The most disastrous and bizarre event on Friday, in Donald Trump’s disastrous and bizarre campaign, turned out not to be his assertion that the “Central Park Five,” the African American teenagers falsely accused of rape in 1989, are guilty. (They were long ago exonerated by DNA evidence and received a mammoth settlement for their treatment by the New York Police Department.) This was one more of Trump’s ignorant conspiracy theories — like birtherism — which is hard to argue is anything but deliberate race-baiting. But as we said, this was the least of Trump’s problems on Friday.

The Post set off a string of events on Friday with this report:

Donald Trump bragged in vulgar terms about kissing, groping and trying to have sex with women during a 2005 conversation caught on a hot microphone, saying that “when you’re a star, they let you do it,” according to a video obtained by The Washington Post. . . . In that audio, Trump discusses a failed attempt to seduce a woman, whose full name is not given in the video.

He essentially boasted about sexual assault.

And it then got worse. In a written statement (itself conveying how damaging he thinks this is), Trump said he’s heard Bill Clinton say worse. What does that have to do with anything? Bill Clinton is not a candidate. Treating him as such — in essence, making Hillary Clinton responsible for her husband — is yet one more sign of how little he thinks of women. And, really, if Trump wants to go down that road, a bunch of questions become relevant. Was he unfaithful to Melania, his third wife, whom he married in January 2005? Does he regret bragging about his sexual conquests when still married to his children’s mother? Does he think sexual assault is a crime, or does he confer bragging rights?

While Trump has done and said things far more outrageous, and his hateful utterances about women are well-known, Republicans pronounced themselves shocked and moved in unison to condemn the comments from 2005, which essentially boasted about sexual assault. House Speaker Paul D. Ryan (R-Wis.) issued a statement saying he was “sickened” by Trump’s words regarding women and would not appear with Trump as scheduled in Wisconsin on Saturday. Vice-presidential nominee Mike Pence, a devout Christian, who said he is proud to run with Trump, agreed to appear at the event in place of Trump. The feckless Republican National Committee chairman, Reince Priebus, who has enabled and defended Trump every step of the way, issued a statement: “No woman should ever be described in these terms or talked about in this manner. Ever.” Senate Majority Leader Mitch McConnell (R-Ky.) put out his own statement, calling Trump’s remarks “repugnant” and demanding he apologize to “women and girls everywhere.”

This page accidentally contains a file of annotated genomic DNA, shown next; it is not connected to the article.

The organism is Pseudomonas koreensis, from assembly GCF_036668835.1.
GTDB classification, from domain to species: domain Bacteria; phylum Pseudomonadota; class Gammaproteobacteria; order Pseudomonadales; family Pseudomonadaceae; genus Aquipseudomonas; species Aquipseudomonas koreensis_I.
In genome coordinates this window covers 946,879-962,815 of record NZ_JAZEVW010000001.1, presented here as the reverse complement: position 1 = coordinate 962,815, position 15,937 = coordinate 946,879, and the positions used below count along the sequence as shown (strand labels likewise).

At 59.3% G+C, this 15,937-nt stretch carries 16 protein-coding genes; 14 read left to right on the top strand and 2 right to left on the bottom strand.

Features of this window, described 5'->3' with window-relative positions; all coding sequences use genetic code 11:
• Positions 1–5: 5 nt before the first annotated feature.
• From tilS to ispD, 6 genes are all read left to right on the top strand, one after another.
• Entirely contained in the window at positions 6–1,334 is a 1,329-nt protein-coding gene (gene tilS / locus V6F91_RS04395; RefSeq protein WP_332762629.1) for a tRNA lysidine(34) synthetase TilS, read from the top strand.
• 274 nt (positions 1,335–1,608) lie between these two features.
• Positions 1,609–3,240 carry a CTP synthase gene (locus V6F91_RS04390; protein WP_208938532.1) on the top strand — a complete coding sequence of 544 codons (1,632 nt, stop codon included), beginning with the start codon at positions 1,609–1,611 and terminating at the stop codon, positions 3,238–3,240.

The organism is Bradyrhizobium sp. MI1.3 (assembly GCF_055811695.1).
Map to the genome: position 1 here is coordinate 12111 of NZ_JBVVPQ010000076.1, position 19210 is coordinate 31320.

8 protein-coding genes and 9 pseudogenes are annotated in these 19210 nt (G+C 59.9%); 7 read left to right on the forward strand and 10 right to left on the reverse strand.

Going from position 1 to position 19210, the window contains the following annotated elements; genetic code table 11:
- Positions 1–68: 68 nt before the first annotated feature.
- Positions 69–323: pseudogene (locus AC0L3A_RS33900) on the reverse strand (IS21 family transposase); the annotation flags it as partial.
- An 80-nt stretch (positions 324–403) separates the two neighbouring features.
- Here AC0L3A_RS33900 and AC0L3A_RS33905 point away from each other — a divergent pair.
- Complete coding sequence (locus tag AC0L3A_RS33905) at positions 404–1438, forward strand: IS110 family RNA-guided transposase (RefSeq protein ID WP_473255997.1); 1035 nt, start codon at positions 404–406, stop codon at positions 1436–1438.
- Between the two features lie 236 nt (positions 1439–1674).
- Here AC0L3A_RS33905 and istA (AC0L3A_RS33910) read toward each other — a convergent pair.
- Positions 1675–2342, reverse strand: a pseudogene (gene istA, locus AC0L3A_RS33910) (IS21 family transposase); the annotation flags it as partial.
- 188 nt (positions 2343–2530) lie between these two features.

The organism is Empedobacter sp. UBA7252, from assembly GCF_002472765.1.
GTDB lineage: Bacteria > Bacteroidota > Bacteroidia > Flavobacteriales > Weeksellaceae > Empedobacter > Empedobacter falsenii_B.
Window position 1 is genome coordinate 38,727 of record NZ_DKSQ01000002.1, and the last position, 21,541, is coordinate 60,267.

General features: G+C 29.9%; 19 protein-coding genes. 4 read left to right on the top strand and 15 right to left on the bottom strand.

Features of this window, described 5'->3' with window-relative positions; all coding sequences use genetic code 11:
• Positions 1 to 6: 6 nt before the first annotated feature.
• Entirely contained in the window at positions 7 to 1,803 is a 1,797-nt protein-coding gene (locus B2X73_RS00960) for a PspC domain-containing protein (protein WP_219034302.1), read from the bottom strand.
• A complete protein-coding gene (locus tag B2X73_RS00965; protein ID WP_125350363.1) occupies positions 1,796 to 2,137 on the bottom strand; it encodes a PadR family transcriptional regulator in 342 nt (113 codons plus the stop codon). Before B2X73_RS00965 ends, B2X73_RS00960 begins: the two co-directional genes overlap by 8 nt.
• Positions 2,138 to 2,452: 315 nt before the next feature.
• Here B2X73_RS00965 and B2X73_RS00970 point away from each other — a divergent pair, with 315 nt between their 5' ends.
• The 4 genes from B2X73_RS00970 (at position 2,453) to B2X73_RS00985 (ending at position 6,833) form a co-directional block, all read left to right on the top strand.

After midnight, Trump released a shoddy-looking video that could have been mistaken for a cable access program. “I’ve never said I’m a perfect person, nor pretended to be someone that I’m not,” he asserted. “I’ve said and done things I regret, and the words released today on this more than a decade-old video are one of them. Anyone who knows me knows these words don’t reflect who I am. I said it, I was wrong, and I apologize.” He then immediately pivoted (as he did in his original statement) to an attack on Bill Clinton. “I’ve said some foolish things, but there’s a big difference between the words and actions of other people. Bill Clinton has actually abused women, and Hillary has bullied, attacked, shamed and intimidated his victims.” Republicans have warned him against going down that road to no avail.

Sens. Jeff Flake (R-Ariz.), John McCain (R-Ariz.), Kelly Ayotte (R-N.H.), John Thune (R-S.D.), Mark Kirk (R-Ill.), Dan Sullivan (R-Alaska), Deb Fischer (R-Neb.) and Mike Lee (R-Utah); Reps. Mike Coffman (R-Colo.), Joe Heck (R-Nev.), Mia Love (R-Utah), Jason Chaffetz (R-Utah) and Barbara Comstock (R-Va.); and Gov. Brian Sandoval of Nevada as well as the current and former governors of Utah are among those Republicans who have pulled their endorsements and/or called for him to leave the race. Carly Fiorina and talk-show host and Trump apologists William J. Bennett and Hugh Hewitt dumped him as well.

One can imagine the stream of deserters becomes a flood until the well of support for Trump runs dry. It will be interesting to see what the evangelical leaders who have offered their support decide to do. In tying themselves to Trump, they’ve now made a mockery of their causes and permanently disgraced themselves.

While the particulars could not have been predicted, Trump’s meltdown certainly was. Republican leaders and voters, not to mention bottom-feeding talk radio hosts, ignored them. There was ample reason to reject Trump for any number of statements, lies and character failures. Trumpkin supporters now pay the price, which may include a mortally wounded GOP.

Trump insists he won’t quit. It hardly matters; the race is over. The only question is how many Republicans he will take with him.